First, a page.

2. It's about transparency of prize winnings and promoting chess as opposed to monitoring someone else's income. Taxes and expenses associated with hiring seconds/traveling/purchasing equipment were mentioned a few times. This is true, but the list was supposed to provide an estimate on the prize winnings. We are not trying to stick one's nose into the chess players' pockets and figure out how much cash they have made. It is their personal business.
3. Women's list. We haven't made up our minds yet on whether to create a separate list of female chess players with highest tournament earnings or not. Besides, thanks to the upcoming Women's World Chess Championship match, at least one women is expected to make it to the top-10 "open" list.
4. How accurate is the list? On the one hand, most appearance fees and certain prizes are being kept secret, so we can't be sure about anything. On the other hand, we have conducted a few interviews with top players and organizers that have helped shed light on the missing data. Another indicator of our rating list being reasonably accurate is that so far we haven't received any complaints from the featured (or non-featured) players. Of course, some of them might have overlooked the article or ignored it, but it's not likely.

Thanks for your feedback and advice on how to make the Chess Cash Kings rating list better!

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Last Updated ( Thursday, 14 February 2013 )

Natalia Pogonina Interviewed by Russian Communal Standard Magazine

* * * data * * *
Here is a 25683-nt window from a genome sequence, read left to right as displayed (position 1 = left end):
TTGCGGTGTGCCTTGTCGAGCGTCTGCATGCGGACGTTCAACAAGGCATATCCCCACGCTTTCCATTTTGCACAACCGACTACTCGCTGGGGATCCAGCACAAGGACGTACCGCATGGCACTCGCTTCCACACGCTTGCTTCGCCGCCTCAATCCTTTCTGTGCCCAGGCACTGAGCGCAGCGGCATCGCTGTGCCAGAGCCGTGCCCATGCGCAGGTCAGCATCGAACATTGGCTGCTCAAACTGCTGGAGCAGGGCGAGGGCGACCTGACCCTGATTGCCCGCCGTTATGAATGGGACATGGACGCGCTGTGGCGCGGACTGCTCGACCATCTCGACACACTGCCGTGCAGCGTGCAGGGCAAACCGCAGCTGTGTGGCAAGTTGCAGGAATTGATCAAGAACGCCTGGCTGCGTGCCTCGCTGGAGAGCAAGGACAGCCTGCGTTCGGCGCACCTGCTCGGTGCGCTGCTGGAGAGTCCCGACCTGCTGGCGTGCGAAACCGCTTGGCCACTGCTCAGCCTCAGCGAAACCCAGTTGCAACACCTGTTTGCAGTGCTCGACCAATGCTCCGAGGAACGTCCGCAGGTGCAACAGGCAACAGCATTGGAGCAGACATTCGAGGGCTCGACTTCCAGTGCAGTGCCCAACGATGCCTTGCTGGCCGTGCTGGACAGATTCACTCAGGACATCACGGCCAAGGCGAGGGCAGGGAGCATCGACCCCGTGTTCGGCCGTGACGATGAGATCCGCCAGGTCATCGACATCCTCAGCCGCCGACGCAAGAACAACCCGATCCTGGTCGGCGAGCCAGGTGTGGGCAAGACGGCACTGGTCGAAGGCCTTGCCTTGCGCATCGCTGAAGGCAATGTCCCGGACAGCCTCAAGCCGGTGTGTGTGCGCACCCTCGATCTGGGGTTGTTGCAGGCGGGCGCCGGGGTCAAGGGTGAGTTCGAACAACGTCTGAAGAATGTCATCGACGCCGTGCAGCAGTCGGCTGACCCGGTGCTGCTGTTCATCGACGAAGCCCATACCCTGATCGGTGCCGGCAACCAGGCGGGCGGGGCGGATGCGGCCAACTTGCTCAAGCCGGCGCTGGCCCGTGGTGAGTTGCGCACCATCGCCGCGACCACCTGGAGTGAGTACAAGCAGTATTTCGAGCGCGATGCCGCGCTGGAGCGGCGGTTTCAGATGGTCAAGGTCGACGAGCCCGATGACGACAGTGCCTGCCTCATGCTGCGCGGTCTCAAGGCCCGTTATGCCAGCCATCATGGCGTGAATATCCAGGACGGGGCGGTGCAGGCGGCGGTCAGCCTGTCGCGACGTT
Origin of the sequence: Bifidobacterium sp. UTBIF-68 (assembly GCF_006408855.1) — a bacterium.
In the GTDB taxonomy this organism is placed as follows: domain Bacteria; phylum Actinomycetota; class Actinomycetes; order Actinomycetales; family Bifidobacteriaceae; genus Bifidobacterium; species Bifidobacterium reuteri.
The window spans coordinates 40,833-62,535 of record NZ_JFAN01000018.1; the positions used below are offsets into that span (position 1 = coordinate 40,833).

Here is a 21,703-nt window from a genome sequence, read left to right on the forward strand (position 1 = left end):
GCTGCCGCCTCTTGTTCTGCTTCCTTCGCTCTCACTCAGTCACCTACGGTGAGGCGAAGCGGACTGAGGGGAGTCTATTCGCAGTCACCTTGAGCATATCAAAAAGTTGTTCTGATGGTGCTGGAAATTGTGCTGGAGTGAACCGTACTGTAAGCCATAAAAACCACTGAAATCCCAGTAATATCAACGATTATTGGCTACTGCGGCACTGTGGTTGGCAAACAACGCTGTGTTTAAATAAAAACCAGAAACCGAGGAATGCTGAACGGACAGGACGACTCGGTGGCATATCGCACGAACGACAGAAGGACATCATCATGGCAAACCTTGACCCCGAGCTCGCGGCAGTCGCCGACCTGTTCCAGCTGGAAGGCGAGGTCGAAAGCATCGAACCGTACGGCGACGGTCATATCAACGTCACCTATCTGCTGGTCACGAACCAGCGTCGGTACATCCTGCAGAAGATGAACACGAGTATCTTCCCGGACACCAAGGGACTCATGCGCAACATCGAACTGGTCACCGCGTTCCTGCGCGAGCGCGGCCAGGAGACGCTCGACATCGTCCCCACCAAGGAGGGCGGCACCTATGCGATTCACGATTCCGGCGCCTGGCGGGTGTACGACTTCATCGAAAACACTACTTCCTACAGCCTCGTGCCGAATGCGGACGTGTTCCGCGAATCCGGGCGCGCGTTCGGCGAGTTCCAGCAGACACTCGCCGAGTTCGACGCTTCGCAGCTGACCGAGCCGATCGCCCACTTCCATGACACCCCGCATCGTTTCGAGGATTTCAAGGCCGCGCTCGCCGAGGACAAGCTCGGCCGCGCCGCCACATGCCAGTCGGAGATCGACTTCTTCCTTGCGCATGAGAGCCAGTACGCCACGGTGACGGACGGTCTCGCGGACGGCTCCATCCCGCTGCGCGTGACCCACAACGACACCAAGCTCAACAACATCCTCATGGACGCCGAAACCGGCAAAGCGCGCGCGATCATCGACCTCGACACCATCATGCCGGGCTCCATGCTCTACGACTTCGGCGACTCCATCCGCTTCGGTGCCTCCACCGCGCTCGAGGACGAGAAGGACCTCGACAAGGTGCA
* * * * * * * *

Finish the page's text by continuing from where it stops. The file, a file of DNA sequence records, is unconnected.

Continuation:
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Tuesday, 22 January 2013

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Chess is an ancient game that has captured the hearts of many people. Throughout history chess has been popular among thinkers, poets and rulers. Nowadays this is a game played by millions. While at first glance chess might seem to be dull and boring, in reality it is full of action and tension. By playing chess one gets to develop one's logical sense and improve the thinking process. A great benefit of chess is that by learning to plan our own actions and anticipate the activity of other people we gain an important real-life skill. Chess helps to become more successful, expand one's horizons, achieve new goals in one's career and personal life. Becoming more confident, stress resistant and stronger analytically are other advantages of studying chess.

Natalia Pogonina knows about this like few others do. Among her multiple prestigious titles are: Olympic team & individual chess champion (2012), Russian women's chess champion (2012), European Team Champion and runner-up at World Team Chess Championship (2011), winner of European Club Cup (2011). Natalia shares her thoughts in an exclusive interview for Russian Communal Standard Magazine.

- Natalia, can women compete on par with men in chess? For example, in tennis, swimming and many other sports men are just stronger physically...